CONCORD, N.H. — Parole board members convened virtually for 15 minutes, exchanged private text messages for the last two, and decided to release Thomas Campo back into society.

Campo, most recently a Plaistow resident, is now 55 years old and has been incarcerated since 2011 for repeatedly assaulting his newborn triplets.

In a recording of his October parole hearing obtained by The Eagle-Tribune, Campo explains to the three men responsible for his fate, “I let myself lose my temper.”

Records show that Campo shook at least one of his children, fracturing the baby’s skull.

He squeezed one triplet so hard that ribs broke and he bit one baby on the abdomen, according to court documents.

Prosecutor John Mara described at one point in court how a baby suffered a bruised ear because Campo twisted it.

Zoya Campo, Thomas’ ex-wife, told police her husband “has a history of anger and acts out toward the babies,” according to an affidavit. She said she confronted him more than once about bruises and he apologized for them.

Authorities found out about the abuse in September 2009, when Zoya Campo took one of the babies to Lawrence General Hospital for a separate medical issue.

Though Thomas Campo was originally sentenced to 15 to 30 years behind bars, New Hampshire law allowed a judge earlier this year to suspend the rest of his minimum sentence because of how much time was already served.

Parole board members William Francis, Horace Henriques and Roger Phillips asked a few questions during their review of the case — about the circumstances of the assaults, the inmate’s relationship with the now 12-year-old triplets and his future plans.

One board member accused Campo of downplaying what happened in his explanation.

“You just didn’t hold them (too tight). You beat the hell out of them,” the unidentified member said.

Campo apologized, and went on to say that he has spoken with his ex-wife and kids on the phone weekly during his incarceration.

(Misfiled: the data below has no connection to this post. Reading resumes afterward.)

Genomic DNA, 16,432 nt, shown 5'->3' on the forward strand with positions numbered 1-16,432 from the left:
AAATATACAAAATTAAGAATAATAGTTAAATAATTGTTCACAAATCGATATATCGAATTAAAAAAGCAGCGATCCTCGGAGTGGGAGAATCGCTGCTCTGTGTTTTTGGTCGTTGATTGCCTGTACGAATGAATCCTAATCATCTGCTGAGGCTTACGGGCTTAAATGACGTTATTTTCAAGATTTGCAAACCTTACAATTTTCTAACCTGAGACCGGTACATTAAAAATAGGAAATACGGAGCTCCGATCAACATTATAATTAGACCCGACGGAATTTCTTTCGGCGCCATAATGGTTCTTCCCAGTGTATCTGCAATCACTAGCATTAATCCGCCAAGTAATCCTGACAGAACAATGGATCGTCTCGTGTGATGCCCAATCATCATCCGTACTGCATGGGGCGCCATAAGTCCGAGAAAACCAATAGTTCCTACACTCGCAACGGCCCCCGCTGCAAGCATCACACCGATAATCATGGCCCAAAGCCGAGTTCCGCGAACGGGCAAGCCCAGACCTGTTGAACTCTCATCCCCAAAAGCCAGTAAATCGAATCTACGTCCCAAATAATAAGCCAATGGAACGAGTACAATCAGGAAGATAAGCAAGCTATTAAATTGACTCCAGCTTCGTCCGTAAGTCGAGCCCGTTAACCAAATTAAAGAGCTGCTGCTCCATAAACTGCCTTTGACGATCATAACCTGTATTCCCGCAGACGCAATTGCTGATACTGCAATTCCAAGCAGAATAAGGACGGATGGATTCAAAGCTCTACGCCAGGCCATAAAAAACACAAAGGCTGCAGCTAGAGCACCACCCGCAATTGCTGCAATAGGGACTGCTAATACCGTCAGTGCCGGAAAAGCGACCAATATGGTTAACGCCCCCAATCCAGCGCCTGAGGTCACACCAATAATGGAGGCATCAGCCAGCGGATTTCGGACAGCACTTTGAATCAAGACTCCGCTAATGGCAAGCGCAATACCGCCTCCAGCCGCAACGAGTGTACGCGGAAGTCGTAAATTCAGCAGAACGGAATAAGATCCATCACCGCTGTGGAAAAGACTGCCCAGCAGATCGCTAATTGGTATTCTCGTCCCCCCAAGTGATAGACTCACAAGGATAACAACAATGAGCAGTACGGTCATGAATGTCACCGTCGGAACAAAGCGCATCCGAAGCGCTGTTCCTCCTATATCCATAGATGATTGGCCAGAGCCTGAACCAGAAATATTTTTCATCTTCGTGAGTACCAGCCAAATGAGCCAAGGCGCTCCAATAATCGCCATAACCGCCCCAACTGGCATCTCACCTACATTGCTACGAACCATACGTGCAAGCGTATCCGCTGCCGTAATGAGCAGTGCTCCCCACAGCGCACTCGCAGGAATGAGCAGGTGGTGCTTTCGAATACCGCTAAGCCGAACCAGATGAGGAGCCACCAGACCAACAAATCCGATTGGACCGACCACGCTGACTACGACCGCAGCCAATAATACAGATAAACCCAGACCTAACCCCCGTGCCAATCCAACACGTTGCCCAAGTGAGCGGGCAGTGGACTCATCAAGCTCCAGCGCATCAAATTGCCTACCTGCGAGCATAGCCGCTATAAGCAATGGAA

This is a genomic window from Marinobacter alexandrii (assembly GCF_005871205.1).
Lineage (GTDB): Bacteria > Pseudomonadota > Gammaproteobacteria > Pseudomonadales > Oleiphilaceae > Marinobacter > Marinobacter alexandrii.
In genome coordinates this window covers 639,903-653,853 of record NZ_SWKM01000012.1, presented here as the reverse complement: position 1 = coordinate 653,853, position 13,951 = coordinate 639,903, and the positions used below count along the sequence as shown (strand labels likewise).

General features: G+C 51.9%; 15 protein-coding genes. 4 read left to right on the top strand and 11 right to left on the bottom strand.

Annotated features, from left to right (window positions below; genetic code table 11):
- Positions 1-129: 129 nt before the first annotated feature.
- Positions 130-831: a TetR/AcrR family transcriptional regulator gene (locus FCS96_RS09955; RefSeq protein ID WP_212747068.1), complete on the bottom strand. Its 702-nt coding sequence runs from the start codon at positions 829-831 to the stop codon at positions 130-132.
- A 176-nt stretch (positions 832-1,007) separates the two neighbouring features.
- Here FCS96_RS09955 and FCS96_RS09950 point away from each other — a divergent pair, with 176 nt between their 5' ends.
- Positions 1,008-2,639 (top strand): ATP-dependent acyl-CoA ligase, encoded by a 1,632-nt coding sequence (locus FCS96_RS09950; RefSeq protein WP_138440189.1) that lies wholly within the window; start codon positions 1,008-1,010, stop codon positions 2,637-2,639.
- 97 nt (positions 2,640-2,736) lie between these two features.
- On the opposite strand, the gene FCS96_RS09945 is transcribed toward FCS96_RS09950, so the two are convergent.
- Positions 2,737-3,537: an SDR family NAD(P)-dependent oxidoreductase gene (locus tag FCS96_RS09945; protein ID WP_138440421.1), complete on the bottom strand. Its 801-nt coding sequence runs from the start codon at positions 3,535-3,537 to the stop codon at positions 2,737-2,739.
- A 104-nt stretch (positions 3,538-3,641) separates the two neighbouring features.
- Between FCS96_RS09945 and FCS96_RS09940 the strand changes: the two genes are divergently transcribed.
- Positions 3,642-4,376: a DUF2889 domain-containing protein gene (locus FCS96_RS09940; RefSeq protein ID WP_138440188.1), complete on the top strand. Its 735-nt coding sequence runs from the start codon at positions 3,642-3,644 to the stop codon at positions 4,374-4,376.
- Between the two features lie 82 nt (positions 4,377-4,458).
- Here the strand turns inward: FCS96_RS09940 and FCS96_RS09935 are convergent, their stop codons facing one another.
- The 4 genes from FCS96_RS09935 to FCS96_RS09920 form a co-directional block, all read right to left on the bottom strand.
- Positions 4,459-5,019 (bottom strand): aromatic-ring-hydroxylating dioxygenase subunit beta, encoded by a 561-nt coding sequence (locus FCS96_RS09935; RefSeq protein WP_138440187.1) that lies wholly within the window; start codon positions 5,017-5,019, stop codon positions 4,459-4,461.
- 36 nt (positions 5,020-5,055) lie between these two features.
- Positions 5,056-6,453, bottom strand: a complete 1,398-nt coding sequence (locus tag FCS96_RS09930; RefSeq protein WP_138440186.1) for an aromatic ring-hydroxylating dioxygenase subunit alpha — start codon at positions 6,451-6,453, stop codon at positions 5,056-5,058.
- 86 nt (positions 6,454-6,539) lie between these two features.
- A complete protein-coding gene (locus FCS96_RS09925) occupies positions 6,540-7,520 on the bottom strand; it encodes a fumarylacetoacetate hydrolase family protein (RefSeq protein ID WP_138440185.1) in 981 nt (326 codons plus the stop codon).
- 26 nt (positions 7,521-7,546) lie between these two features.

“I have to have some talks with them more about what I’ve done and how sorry I am about it, which I have on the phone,” he said. “But it’s nothing like personal, face-to-face.”

He laid out plans to live with a college friend upon release. That person has also offered Campo a part-time job with his landscaping design company.

While in custody, Campo worked for the upholstery department and was enrolled in an apprentice program.

“I’ve taken some brush up on some skills with education, business, personal finance, typing, things of that nature to better myself,” he said.

The parole board is requiring that he undergo a batterers intervention program assessment and comply with any treatment recommendations.

Campo said he also plans to go to the Rockingham Family Counseling Clinic in Hampstead for mental health treatment.

“I’m very grateful for you granting me the parole,” Campo said. “I thank all of you. I will not be back here. I will better myself.”

Campo was the sixth of 20 inmates on the parole board’s October docket, all heard in a single day.

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